Set mySpec = CurrentProject.ImportExportSpecifications.Item(myTable)    
    mySpec.XML = Replace(mySpec.XML, strFind, strRepl)
    Set mySpec = Nothing
End Sub

Public Sub MyExcelChangeName(OldName As String, NewName As String)
    Dim mySpec As ImportExportSpecification
    Dim myNewSpec As ImportExportSpecification
    Set mySpec = CurrentProject.ImportExportSpecifications.Item(OldName)    
    CurrentProject.ImportExportSpecifications.Add NewName, mySpec.XML
    Set mySpec = Nothing
    Set myNewSpec = Nothing
End Sub
  • All I wanted to do was make the path dynamic, but I can affirm that the second sub works great in Windows10, Office2016 (replacing strFind with "c:\dynamicname.txt", strRepl with actual location, and then replacing it back before setting mySpec to nothing). – CWilson Jan 17 '17 at 16:43

When I want to examine or change an import / export specification I query the tables in MS Access where the specification is defined.

    LEFT JOIN MSysIMEXColumns 
    ON MSysIMEXSpecs.SpecID = MSysIMEXColumns.SpecID
    SpecName = 'MySpecName'
    MSysIMEXSpecs.SpecID, MSysIMEXColumns.Start;

You can also use an UPDATE or INSERT statement to alter existing columns or insert and append new columns to an existing specification. You can create entirely new specifications using this methodology.


Why so complicated?

Just check System Objects in Access-Options/Current Database/Navigation Options/Show System Objects

Open Table "MSysIMEXSpecs" and change according to your needs - its easy to read...

  • 1
    This is the same as the 2008 answer from Knox. – Smandoli Jun 3 '14 at 15:38

Another great option is the free V-Tools addin for Microsoft Access. Among other helpful tools it has a form to edit and save the Import/Export specifications.

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Note: As of version 1.83, there is a bug in enumerating the code pages on Windows 10. (Apparently due to a missing/changed API function in Windows 10) The tools still works great, you just need to comment out a few lines of code or step past it in the debug window.

This has been a real life-saver for me in editing a complex import spec for our online orders.


Tim Lentine's answer works IF you have yours specs saved. Your question did not specify that, it only stated you had imported the data. His method would not save your specs that way.

The way to save the spec of that current import is to re-open the import, hit "apend" and that will allow you to use your current import settings that MS Access picked up. (This is useful if your want to keep the import specs from an Excel format you worked on prior to importing into MS ACCESS.)

Once you're in the apend option, use Tim's instructions, which is using the advanced option and "Save As." From there, simply click cancel, and you can now import any other similar data to various tables, etc.

  • You are not referencing Luke Gedeon, and this answer is agreeding with Tim Lentine's answer, and adds additional information which was not previously given. Smandoli, seems like you're going around dropping useful points for no reason. – Jesse Hernandez Jun 27 '14 at 21:11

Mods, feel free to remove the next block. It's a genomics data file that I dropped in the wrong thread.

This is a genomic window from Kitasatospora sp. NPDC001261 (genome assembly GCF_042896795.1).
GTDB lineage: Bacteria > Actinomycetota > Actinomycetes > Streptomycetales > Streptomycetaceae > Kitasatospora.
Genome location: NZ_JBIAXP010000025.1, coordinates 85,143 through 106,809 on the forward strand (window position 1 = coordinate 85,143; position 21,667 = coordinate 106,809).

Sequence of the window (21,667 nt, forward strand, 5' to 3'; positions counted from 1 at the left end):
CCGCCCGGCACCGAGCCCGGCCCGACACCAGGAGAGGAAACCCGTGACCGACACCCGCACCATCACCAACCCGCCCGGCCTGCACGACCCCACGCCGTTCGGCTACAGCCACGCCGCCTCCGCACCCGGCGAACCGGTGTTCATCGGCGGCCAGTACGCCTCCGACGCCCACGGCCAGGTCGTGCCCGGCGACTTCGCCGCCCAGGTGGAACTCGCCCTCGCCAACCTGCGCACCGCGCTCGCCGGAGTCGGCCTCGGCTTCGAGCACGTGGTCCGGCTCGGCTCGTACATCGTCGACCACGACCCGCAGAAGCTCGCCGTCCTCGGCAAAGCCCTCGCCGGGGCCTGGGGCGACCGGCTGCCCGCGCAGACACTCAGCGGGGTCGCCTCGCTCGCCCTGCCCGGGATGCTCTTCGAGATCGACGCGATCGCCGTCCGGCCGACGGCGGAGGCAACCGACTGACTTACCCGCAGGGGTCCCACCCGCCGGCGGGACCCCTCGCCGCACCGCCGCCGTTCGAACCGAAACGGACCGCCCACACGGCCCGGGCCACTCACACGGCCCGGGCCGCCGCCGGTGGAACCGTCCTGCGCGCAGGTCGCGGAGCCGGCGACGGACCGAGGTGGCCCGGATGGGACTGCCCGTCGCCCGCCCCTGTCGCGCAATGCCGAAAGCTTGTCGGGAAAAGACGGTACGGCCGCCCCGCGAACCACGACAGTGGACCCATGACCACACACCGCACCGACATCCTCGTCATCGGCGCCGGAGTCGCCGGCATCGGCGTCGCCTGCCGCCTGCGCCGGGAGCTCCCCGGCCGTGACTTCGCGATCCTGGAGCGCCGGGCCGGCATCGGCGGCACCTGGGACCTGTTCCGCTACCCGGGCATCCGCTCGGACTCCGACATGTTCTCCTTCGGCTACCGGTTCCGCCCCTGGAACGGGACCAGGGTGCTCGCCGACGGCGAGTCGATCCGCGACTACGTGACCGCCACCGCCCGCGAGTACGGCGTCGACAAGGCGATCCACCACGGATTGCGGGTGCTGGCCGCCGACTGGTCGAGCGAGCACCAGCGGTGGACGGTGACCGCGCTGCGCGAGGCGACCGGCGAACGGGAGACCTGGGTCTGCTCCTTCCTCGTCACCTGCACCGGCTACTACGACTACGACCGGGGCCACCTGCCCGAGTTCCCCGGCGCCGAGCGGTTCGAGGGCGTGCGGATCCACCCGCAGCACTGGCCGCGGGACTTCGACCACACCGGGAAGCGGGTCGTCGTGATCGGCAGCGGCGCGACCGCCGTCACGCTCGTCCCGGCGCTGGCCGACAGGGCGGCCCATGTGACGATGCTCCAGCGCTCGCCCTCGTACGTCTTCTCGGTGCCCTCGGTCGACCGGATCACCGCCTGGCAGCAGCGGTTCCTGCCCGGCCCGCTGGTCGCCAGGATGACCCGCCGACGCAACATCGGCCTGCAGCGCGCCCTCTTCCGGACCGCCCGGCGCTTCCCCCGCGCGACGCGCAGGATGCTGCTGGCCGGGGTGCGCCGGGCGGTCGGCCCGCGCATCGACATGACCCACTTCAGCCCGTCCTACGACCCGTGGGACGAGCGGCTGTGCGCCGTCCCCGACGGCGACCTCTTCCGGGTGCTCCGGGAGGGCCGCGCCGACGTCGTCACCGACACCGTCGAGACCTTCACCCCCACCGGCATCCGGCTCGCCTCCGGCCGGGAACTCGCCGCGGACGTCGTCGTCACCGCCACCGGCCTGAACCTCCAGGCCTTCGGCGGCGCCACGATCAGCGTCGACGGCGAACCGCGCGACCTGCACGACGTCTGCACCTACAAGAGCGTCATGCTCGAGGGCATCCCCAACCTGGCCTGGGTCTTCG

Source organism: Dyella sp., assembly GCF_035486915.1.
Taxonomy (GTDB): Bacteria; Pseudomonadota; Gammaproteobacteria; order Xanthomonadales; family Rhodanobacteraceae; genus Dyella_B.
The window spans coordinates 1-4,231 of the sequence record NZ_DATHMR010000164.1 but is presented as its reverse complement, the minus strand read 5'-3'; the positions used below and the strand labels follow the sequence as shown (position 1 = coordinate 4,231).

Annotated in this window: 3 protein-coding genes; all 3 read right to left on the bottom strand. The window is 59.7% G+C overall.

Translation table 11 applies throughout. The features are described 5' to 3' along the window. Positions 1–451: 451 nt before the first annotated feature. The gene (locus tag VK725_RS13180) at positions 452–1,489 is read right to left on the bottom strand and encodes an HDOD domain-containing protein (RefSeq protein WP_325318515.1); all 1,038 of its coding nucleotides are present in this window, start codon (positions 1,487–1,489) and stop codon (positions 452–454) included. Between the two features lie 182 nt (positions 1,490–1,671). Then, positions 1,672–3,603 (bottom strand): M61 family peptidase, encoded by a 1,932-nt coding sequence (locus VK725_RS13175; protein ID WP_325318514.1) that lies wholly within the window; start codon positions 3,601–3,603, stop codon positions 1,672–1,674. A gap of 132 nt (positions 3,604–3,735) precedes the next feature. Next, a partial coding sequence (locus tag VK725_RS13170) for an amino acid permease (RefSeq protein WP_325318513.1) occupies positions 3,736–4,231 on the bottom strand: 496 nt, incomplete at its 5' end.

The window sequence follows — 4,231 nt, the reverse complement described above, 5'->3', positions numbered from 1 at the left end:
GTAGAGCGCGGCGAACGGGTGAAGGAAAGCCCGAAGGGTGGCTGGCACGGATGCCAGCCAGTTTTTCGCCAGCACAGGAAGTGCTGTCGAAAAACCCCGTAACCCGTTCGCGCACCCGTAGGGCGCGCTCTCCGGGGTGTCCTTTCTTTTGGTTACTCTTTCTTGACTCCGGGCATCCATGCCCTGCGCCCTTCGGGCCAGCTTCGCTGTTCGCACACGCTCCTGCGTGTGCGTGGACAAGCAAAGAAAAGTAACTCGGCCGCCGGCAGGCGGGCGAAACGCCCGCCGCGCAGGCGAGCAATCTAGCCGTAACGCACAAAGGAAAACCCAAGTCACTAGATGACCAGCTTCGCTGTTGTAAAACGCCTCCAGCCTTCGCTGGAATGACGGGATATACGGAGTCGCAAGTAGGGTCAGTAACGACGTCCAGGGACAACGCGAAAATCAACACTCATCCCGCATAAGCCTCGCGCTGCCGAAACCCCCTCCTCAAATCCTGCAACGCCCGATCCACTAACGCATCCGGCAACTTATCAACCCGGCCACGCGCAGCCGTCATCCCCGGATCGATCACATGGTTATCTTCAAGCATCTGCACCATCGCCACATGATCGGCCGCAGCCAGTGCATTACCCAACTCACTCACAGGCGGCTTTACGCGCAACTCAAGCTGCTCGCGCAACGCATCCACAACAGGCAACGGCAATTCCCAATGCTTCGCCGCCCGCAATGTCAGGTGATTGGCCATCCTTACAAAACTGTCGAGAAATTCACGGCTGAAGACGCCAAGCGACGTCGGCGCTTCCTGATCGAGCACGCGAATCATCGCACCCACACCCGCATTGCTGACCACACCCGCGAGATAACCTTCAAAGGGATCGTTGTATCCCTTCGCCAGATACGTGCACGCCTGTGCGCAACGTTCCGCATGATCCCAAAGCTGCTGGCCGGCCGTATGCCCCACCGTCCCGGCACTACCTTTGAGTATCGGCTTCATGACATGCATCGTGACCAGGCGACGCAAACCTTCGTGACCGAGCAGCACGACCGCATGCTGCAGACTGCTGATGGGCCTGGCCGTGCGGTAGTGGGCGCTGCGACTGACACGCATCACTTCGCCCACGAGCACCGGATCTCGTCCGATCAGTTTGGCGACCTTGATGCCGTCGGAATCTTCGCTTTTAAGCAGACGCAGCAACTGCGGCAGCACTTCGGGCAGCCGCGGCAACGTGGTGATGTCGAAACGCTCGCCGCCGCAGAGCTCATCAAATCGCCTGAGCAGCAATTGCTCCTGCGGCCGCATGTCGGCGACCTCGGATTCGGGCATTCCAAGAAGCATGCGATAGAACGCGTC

I have just discovered an apparent bug in the whole Saved Import/XML setup in Access. Also frustrated by the rigidity of the Saved Import system, I created forms and wrote code to pick apart the XML in which the Saved Import specs are stored, to the point that I could use this tool to actually create a Saved Import from scratch via coded examination of a source Excel workbook.

What I've found out is that, while Access correctly imports a worksheet per modifications of default settings by the user (for example, it likes to take any column with a header name ending with "ID" and make it an indexed field in the resulting table, but you can cancel this during the import process), and while it also correctly creates XML in accordance to the user changes, if you then drop the table and use the Saved Import to re-import the worksheet, it ignores the XML import spec and reverts back to using its own invented defaults, at least in the case of the "ID" columns.

You can try this on your own: import an worksheet Excel with at least one column header name ending with "ID" ("OrderID", "User ID", or just plain "ID"). During the process, be sure to set "Indexed" to No for those columns. Execute the import and check "Save import steps" in the final dialog window. If you inspect the resulting table design, you will see there is no index on the field(s) in question. Then delete the table, find the saved import and execute it again. This time, those fields will be set as Indexed in the table design, even though the XML still says no index.

I was pulling my hair out until I discovered what was going on, comparing the XML I built from scratch with examples created through the Access tool.

  • PS the bug appears to be only with the index option on columns suffixed by "ID". The Saved Import did keep an index I placed on a text field. But when there is a field name ending with ID, it appears to ignore the Index setting in the XML spec. – Dennis Flory Jan 29 '15 at 18:42

protected by Community Aug 15 '15 at 15:45